Pheasant hunting a tradition for family, friends in the Buckeye State
CLEVELAND, Ohio — To a young sportsman just learning the ropes of upland game hunting a half-century ago, colorful, cackling ring-necked pheasants were the biggest thrill during the fall seasons.
Times have certainly changed around the Buckeye State. With the pheasant season ready to begin Nov. 3, about the only opportunity most hunters will have to bag a pheasant will be one of the 14,430 farm-raised roosters, or male pheasants, released at 25 public wildlife areas.
Check the social media sites devoted to hunting. There will be lots of attention focused on hunting for white-tailed deer, ducks and geese and little devoted to game birds, such as pheasant, bobwhite quail or ruffed grouse.
Though it was extremely rare to see a white-tailed deer in northern Ohio when I began hunting in the late 1960s, they have flourished in every corner of Ohio in recent decades. Canada geese were once hard to find, as well, and now there are more than a million of the giant Canada geese living in Ohio, the scourge of parks and golf courses and a bonus bird for waterfowlers.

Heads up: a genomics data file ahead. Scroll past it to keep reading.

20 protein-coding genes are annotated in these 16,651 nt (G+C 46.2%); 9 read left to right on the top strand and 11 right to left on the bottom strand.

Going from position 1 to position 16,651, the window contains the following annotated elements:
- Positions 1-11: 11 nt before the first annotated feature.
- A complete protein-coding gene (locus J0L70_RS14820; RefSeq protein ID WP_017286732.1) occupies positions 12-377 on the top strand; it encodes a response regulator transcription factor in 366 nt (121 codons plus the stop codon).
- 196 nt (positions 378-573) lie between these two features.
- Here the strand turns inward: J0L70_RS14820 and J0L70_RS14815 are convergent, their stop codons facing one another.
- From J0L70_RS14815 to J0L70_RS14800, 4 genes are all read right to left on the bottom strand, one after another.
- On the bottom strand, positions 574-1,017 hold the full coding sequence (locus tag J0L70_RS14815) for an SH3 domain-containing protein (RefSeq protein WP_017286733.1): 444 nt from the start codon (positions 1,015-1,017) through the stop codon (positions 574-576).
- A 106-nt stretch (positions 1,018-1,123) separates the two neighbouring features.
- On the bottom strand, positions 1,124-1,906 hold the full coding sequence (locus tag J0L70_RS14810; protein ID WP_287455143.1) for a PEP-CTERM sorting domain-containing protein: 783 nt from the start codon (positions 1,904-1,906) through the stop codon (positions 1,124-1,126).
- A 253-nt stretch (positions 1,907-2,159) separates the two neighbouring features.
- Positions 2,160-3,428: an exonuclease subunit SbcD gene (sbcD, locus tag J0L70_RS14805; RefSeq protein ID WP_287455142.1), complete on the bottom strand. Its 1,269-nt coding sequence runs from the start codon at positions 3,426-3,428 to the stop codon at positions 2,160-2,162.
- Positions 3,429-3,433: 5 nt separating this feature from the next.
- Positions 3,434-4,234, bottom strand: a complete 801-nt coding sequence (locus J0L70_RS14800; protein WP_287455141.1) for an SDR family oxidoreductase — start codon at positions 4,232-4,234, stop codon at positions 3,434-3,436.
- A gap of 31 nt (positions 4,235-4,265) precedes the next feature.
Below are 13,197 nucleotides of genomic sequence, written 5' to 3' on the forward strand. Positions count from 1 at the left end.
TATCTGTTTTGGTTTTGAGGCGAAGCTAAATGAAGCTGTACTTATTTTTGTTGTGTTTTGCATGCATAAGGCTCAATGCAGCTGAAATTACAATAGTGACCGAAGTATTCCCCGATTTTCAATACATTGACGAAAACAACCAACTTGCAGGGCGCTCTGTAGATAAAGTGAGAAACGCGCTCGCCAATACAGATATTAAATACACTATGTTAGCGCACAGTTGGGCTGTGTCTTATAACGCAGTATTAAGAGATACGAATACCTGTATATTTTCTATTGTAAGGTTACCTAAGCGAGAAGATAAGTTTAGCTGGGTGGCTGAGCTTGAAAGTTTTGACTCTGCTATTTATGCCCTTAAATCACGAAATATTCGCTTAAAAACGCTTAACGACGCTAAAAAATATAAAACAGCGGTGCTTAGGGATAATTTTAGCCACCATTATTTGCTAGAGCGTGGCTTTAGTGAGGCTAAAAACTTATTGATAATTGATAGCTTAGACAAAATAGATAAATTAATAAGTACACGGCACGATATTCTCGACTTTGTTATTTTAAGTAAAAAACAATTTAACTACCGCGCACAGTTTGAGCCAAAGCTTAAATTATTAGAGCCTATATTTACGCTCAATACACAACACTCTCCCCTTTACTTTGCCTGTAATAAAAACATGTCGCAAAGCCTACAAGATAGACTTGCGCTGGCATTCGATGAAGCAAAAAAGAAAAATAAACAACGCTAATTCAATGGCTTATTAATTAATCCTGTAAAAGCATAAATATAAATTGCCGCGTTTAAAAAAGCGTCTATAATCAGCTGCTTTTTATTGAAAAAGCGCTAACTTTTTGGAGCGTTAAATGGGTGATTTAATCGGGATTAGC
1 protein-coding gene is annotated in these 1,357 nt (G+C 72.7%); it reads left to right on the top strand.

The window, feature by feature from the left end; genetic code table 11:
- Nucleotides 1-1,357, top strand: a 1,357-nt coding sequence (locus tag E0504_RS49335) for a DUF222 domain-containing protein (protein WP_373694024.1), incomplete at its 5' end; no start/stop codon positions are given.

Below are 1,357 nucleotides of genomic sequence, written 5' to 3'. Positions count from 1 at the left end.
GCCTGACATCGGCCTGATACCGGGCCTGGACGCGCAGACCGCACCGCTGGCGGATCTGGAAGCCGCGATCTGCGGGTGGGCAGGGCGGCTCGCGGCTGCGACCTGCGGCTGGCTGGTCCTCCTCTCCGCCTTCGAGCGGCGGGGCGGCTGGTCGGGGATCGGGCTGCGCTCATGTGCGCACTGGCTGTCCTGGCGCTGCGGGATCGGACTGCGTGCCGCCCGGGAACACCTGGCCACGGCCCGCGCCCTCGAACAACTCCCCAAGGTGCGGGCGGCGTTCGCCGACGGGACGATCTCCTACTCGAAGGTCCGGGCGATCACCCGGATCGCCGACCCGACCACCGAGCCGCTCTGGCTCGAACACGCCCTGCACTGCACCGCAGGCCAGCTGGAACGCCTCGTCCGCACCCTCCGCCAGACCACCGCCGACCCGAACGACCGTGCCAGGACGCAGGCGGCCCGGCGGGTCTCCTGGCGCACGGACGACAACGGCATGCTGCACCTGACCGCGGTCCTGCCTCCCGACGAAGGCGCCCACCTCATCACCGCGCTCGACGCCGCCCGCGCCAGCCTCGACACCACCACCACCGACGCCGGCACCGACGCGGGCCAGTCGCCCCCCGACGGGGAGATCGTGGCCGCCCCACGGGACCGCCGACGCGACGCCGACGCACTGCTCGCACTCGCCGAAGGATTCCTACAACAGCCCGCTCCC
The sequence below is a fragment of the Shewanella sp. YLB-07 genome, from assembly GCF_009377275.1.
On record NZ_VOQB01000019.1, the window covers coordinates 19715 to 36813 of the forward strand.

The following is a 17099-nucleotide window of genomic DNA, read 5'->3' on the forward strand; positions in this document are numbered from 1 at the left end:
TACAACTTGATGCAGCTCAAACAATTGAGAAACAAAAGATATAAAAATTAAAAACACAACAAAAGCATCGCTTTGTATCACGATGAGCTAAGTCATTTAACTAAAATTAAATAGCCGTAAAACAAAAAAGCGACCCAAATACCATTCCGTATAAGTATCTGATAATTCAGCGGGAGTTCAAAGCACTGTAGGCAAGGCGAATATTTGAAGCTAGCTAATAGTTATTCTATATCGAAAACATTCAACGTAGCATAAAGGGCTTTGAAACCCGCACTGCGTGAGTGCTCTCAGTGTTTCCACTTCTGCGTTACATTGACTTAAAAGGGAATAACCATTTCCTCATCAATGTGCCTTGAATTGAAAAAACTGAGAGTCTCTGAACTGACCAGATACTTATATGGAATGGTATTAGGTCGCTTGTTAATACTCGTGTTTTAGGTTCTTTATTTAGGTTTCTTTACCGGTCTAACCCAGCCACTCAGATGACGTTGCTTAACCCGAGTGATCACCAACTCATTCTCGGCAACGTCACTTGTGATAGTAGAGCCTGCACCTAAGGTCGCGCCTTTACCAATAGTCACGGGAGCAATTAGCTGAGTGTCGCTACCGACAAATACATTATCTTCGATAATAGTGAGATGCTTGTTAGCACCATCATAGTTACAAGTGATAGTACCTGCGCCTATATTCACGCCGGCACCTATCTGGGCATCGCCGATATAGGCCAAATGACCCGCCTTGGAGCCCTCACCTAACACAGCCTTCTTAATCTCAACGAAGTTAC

Upland game is scarce due to changes in farming practices that eliminated the small family farms and their wooded fence rows and brush-rows, which were excellent places for pheasant and quail to feed, hide and nest. Once plowed under, the coveys of quail and the flocks of pheasants disappeared
Following World War II, Ohio’s pheasant population was estimated at 5 million. Hunters killed about 750,000 of the big, sleeks birds each hunting season, game birds that tasted much better than chicken. Hollywood had plenty of hunters back then, and stars like Clark Gable could be found in Wood County in Northwest Ohio in the fall where pheasants were plentiful in the rural farm fields.
A best friend in the pheasant business in my early days was Leonard Porter of the Ohio Division of Wildlife, the area manager at the Spencer Wildlife Area in western Medina County. When I stopped at the area headquarters, Porter would take time to tell a raw, rank rookie where he’d have the best chance of seeing a bird. Pheasants are not speedballs in the sky, like blue-winged teal, and they don’t dart dodge shot like mourning doves.
But, I found out quickly while hunting with the opening day crowd at Spencer, if you hadn’t brushed up on your wing shooting with some clay target practice, putting a pheasant on the dinner table could be tricky.
Spencer will again be stocked with pheasants this year, as will the Berlin, Grand River, Highlandtown, West Branch, Zepernick, Charlemont and Camp Belden public areas in Northeast Ohio. This part of the state gets the most birds, with releases scheduled for this weekend’s youth hunts, opening day, Nov. 10 and a traditional Thanksgiving hunt on Nov. 23.
Originally Posted by D’ARCY EGAN on October 27, 2017 at Cleveland.com Outdoors
Photo courtesy of Matt Vincent.